According to some, you are what you watch when it comes to violence in the media and its influence on violent behavior in young people. A new paper provides additional evidence that violent media does indeed impact adolescent behavior.
The research, to be published in February 2009 in the Journal of Youth and Adolescence, shows that even when other factors are considered, such as academic skills, encounters with community violence, or emotional problems, “childhood and adolescent violent media preferences contributed significantly to the prediction of violence and general aggression” in the study subjects.
Paul Boxer, an assistant professor of psychology at Rutgers University in Newark, has been involved since 2004 in research funded by the Centers for Disease Control (CDC) into media violence and its relation to serious youth violence and criminal behavior.
Although a relationship between media violence and violent behavior has been acknowledged for some 40 years, much of the research was usually done in a laboratory setting rather than in the field, with very little emphasis on documenting links between media violence and actual engagement in serious violent and antisocial behavior, explains Boxer.
What’s more, many studies did not sufficiently address other influences on the children’s behaviors, such as exposure to violent or aggressive behavior at school or in the community, academic difficulties, and psychopathic tendencies or other emotional problems, according to Boxer.
Because violence is a “multiply determined behavior,” Boxer and the research team collected data on several risk factors for aggression, to examine whether violent media exposure has an impact on behavior even when those other influences are present.
“Even in conjunction with other factors, our research shows that media violence does enhance violent behavior,” Boxer states. “On average, adolescents who were not exposed to violent media are not as prone to violent behavior.”
Boxer was the lead author on the paper, the first paper produced through the CDC project.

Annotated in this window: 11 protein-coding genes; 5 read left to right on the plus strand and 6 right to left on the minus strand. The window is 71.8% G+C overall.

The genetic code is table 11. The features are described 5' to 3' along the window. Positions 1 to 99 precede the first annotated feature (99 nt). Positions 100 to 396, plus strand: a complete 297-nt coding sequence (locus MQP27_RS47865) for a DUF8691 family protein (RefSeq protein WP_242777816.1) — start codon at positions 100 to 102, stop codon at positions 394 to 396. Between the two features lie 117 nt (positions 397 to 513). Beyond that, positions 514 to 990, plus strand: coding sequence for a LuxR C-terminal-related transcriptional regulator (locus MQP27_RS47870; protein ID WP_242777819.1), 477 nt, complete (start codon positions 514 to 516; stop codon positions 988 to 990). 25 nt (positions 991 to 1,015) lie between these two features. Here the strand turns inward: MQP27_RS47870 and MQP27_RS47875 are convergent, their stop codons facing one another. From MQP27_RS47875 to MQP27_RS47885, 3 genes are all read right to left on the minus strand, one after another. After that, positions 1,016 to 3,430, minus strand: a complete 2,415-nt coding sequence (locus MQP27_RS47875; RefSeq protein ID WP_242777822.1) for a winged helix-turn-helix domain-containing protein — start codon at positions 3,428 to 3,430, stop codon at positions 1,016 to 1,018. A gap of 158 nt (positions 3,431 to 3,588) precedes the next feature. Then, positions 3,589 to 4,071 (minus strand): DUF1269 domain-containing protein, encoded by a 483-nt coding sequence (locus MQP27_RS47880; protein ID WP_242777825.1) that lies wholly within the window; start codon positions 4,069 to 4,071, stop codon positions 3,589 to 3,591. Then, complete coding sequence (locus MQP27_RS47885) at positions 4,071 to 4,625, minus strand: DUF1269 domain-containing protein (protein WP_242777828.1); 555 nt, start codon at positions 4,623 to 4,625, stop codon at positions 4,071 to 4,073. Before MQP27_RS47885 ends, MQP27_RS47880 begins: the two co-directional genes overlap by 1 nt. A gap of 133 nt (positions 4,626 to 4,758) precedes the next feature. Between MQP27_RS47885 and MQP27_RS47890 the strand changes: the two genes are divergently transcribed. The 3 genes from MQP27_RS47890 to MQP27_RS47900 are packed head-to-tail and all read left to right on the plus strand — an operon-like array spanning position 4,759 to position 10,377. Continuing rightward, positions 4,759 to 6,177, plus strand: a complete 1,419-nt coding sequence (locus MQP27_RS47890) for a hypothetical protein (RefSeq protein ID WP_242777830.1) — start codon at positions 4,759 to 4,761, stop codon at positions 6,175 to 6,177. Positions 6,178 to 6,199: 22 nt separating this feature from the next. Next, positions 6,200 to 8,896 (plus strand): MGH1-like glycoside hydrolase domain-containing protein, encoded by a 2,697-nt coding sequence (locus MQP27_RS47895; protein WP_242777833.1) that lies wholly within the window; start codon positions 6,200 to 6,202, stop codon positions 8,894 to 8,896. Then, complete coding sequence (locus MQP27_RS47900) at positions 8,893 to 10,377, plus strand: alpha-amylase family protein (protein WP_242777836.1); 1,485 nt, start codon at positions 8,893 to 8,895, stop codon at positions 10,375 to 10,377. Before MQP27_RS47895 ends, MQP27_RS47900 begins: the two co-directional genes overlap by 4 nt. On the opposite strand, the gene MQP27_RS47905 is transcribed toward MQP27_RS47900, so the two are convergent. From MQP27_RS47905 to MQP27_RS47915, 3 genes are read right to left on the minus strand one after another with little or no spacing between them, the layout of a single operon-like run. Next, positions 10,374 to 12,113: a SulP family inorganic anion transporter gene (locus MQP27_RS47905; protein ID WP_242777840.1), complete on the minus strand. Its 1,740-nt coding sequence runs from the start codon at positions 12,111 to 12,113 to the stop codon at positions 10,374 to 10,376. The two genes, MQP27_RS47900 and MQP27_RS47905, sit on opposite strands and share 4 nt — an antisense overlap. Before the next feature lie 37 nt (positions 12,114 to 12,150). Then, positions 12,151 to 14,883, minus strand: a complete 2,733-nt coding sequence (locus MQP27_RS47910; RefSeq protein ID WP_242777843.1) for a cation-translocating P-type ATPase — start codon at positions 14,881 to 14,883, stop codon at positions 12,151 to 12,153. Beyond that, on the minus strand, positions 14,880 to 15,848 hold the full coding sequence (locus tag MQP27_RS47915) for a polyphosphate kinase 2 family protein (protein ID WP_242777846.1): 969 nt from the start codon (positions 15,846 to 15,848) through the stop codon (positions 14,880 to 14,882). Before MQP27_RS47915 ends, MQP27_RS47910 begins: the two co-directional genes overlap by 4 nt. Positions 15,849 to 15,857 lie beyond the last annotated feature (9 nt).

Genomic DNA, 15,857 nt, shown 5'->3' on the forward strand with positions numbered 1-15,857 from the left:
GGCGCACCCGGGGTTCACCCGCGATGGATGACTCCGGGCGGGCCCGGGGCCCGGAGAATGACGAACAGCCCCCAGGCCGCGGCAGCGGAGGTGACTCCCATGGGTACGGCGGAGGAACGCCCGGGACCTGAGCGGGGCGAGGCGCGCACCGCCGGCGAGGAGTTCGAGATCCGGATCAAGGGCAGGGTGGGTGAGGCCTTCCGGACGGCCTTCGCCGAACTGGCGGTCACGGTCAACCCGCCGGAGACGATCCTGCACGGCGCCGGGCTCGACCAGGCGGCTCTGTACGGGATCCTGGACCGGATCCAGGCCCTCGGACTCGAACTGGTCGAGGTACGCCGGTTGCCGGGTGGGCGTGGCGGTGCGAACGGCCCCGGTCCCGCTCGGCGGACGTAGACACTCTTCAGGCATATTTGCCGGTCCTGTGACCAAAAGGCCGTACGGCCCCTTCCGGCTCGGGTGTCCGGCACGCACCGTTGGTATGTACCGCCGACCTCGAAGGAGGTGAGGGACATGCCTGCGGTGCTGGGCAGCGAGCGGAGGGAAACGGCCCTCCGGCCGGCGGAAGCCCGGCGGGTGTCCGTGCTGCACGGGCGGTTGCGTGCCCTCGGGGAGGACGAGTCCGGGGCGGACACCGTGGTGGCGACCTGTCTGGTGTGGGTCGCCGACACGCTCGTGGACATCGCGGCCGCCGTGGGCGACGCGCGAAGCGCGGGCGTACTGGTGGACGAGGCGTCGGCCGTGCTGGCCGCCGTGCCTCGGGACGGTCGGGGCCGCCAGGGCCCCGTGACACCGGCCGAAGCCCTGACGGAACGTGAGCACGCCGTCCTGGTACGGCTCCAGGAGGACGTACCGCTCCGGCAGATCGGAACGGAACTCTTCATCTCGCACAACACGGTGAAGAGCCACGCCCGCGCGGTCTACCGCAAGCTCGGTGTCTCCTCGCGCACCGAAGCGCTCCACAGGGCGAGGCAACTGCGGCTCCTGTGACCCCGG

It reports the results of the research team’s extensive interviews of 820 adolescents from the state of Michigan – 430 high school students from rural, suburban and urban communities, and 390 juvenile delinquents held in county and state facilities. The adolescents were about evenly split between male and female, minority and non-minority. Parents or guardians of 720 of the youths also were interviewed, as were teachers/staff of 717 of them.
Each subject was asked about favorites TV shows, movies and video/computer games, both as a child and as a teen, and questioned to determine if they had engaged in specific antisocial behaviors, such as throwing rocks or using a weapon.
Interviewers also investigated the youths’ exposures to aggression or violence, as well as other risk factors for aggressive behavior, such as emotional disorders or being victimized.
The parents, guardians, teachers and staff also were interviewed about the behaviors they had observed in their children or students.
After collecting the data, researchers analyzed findings by integrating “violent media exposure scores” into cumulative risk totals. Their findings: high violent risk scores “added significantly to the prediction of both violence and general aggression.”
What’s more, “even for those lowest in other risk factors, a preference for violent media was predictive of violent behavior and general aggression,” according to the findings.
Boxer believes the study results can be used to assess, intervene and treat young people displaying aggressive behavior. He also knows more detailed research is needed, such as analyzing the impact on behavior when violent interactive video games are banned.